Old Mrs Clarke

This is one of my favourites. I had the book Mrs Clarke sent me until I realised it needed a more loving house and I asked Mohandas Menon if he would keep it for me. Mohan’s eyes twinkled as he said yes!

The past sometimes dies an unpreserved death, yellow crumbling paper no longer able to support the weight of the words and pictures it carries. Sometimes it dies an uncaring death for the present is far too overpowering. But occasionally, only occasionally, it flits into your life unannounced, its romance alive, its sentiments robust, its pages firm and asking to be turned.

A very neatly packaged envelope arrived this January to the ABC Commentary Box in Brisbane. Inside, very carefully packed, was a slim book and a typewritten letter. It seemed a trusty old manual typewriter, the ribbon alive but complaining. The address on the letter was a traditional top right, not a more informal top left that suggests familiarity, the capitals were appropriate and the paragraphs began a respectful distance away from the rest of the lines. It was signed “Margaret Clarke” with “Mrs” in brackets suggestive of an era when it still seemed to matter.

“I was cleaning out a drawer of “all sorts” and I came upon this book which I thought I had give away. I thought it would be nice to pass it on to you, so you can imagine my surprise when I heard you talking about the 1947-48 tour.” It turns out that Mrs. Clarke was a friend of “Datta” Phadkar who “took her to the pictures after a meal” The use of the word “Datta” intrigued me for wasn’t he always “Dattu”. I thought her memory was failing her until I opened the book and saw, pretty neatly written, the words “ To Margaret, with best wishes, Datta.”

Apparently DattuPhadkar had spoken to her about the effects of partition on the team, of how there were two factions and how “poor Irani was somewhat ignored by all of them because he was the only Parsi amongst them!” They continued corresponding and when she received a wedding invitation, sent him a “mulga inkstand which I thought was suitably Australian”

The book was no less charming. It was called “Cricket. United India in Australia” and was written by a person I had heard of, Homi J H Taleyarkhan. Sadly it has been a while since he passed away for I would have experienced no greater joy than to present him a copy of his own book, 57 years after it was written, and now a symbol of friendship. It was 102 pages long but only four inches by five and three-fourths and had a rather feisty dedication. “Dedicated To Sports. About the Only Thing In Which India’s Unity Is Still Left”. That lament, understandable for it was written on the 16’th of June, 1947, continued well into the introduction.

The book was a collection of career sketches for the team “about to tour” Australia. The quotes are intentional for between the writing of the book and the start of the tour, Merchant had pulled out and so had Modi, there was no Mushtaq Ali nor was there Fazal Mahmood. But it had Amir Elahi who made his debut for India in the 2’nd test at Sydney and then played for Pakistan against India at the Kotla in 1952!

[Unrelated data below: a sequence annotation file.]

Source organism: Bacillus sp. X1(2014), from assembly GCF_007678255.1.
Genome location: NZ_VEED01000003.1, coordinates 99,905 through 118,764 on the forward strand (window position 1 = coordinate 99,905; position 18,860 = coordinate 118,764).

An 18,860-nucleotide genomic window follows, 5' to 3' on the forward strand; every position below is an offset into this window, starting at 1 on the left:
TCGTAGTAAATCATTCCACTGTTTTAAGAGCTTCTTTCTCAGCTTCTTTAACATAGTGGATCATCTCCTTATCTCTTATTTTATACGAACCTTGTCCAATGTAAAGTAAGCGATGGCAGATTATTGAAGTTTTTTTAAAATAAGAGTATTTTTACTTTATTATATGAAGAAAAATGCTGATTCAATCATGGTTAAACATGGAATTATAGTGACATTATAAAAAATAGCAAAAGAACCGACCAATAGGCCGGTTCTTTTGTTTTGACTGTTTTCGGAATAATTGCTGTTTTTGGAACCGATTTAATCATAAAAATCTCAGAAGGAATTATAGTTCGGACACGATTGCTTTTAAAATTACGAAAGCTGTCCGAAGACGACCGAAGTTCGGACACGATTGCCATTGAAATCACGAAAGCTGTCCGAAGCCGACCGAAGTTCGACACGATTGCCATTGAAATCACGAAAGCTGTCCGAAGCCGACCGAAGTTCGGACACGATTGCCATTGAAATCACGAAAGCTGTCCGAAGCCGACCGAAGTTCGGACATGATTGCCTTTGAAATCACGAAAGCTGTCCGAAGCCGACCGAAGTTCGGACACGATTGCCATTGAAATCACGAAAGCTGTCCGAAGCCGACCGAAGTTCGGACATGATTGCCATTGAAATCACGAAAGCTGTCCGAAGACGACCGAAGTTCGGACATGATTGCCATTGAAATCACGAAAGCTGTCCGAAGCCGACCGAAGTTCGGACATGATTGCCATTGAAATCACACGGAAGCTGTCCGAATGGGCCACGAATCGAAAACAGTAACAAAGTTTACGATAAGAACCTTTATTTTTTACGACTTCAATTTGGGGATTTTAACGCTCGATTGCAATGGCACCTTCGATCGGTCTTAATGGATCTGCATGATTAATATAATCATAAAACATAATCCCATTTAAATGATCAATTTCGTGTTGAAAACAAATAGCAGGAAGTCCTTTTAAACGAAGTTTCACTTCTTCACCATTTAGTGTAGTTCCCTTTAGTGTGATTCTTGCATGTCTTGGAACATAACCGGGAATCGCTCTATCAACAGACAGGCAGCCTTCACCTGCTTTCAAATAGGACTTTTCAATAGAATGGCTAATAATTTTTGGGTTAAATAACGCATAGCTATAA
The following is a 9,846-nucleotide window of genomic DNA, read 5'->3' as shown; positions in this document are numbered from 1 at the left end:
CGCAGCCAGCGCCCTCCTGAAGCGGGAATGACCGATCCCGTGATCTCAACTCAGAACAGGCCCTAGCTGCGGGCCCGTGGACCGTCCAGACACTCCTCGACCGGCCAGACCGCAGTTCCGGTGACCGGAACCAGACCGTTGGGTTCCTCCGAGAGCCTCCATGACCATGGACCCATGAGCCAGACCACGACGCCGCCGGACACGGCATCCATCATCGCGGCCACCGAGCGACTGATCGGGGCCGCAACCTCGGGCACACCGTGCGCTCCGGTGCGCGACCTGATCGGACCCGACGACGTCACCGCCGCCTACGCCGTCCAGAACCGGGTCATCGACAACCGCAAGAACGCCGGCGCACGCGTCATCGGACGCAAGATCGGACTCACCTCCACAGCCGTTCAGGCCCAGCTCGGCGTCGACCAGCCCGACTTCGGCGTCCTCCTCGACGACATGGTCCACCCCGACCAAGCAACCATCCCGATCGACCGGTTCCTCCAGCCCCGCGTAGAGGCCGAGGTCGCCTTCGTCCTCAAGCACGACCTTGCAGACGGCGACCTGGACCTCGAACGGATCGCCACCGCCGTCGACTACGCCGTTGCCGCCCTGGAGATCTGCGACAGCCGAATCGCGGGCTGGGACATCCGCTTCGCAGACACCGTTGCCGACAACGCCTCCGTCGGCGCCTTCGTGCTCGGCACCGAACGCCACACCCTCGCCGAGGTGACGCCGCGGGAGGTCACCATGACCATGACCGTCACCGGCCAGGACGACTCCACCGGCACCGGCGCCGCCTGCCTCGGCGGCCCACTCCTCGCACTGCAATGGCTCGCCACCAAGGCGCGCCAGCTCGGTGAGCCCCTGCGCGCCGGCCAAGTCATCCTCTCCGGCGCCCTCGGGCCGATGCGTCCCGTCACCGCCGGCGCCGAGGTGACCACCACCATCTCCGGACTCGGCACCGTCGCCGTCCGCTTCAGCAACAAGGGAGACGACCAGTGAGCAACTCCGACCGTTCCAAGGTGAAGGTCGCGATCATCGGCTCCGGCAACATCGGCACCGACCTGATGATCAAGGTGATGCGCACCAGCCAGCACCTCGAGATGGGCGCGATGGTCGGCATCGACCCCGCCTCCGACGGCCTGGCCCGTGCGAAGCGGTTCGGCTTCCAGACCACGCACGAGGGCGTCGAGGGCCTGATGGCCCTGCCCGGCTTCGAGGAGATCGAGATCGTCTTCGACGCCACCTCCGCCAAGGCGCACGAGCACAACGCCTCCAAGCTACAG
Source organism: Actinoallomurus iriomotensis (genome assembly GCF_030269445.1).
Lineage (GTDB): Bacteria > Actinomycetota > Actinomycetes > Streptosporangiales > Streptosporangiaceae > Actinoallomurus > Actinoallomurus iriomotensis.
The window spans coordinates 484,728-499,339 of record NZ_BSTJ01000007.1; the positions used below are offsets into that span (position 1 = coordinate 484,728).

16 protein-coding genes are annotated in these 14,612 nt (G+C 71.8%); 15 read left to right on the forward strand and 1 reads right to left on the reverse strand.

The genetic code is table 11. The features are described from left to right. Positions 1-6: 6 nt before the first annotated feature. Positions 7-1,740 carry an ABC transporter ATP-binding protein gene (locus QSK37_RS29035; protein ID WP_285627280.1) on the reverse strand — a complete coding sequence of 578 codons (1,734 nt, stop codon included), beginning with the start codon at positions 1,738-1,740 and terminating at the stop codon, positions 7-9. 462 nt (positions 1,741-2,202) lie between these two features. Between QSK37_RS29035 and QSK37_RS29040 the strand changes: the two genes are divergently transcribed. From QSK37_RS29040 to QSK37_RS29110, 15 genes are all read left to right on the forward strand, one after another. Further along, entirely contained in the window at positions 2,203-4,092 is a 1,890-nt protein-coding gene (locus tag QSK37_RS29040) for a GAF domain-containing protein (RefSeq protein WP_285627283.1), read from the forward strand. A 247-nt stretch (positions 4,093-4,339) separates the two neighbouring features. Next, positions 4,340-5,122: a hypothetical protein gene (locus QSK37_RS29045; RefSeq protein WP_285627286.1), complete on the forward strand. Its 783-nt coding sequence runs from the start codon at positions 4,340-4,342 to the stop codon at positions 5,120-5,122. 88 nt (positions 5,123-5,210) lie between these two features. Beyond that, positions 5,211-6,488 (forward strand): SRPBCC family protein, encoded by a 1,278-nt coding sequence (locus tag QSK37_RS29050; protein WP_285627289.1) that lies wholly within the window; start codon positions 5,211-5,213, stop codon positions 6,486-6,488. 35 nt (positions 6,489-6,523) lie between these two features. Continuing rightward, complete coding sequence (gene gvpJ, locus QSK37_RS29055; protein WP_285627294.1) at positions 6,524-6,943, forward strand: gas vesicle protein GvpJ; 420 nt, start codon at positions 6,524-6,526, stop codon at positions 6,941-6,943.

But we go ahead of the story for its heart lies in the introduction. “India’s unity is desecrated. Politically, economically, financially, in defence, in everything India is torn to pieces. Only in one thing, India’s unity is left untouched so far. That saving grace is SPORTS.” The capitals suggested that the man feverishly writing, or maybe pounding on a manual typewriter, might have nodded his head in approval at the emphasis.

He went on. “On India’s sports fields, we still find Hindus, Muslims, Parsis, Sikhs, Scheduled Classes, Christians, all brushing shoulders playing in the happiest spirit of amity, knowing no distinction of class or creed, claiming no Hindustan and no Pakistan, no Moplastan and no Sikhistan. They are all SPORTSMEN OF INDIA, playing for ONE INDIA—alas, it makes one weep, the very mention of its memory!—for the glory of one nation.”

The profiles themselves are a little tame by comparison, anything would after words that deserved a voice, a microphone and a large audience (which they might have had, had they belonged to the other illustrious Talyarkhan—‘Bobby’ or AFST). But as a piece of history, as the relic of what must have been a warm friendship, it is priceless.

I wrote Mrs. Margaret Clarke (and I didn’t forget the Mrs!) as polite a letter as I could. And I looked at the scorecards of that series. DattuPhadkar made his debut in the second test with 3 for 14 from 10 overs (as India bowled out an Australian line up of Brown, Morris, Bradman, Hassett and Miller for 107!) and scored at least a half century in each of the remaining four tests!

India showed glimpses of promise but sadly for Mr. Taleyarkhan, it wasn’t United India taking on Australia.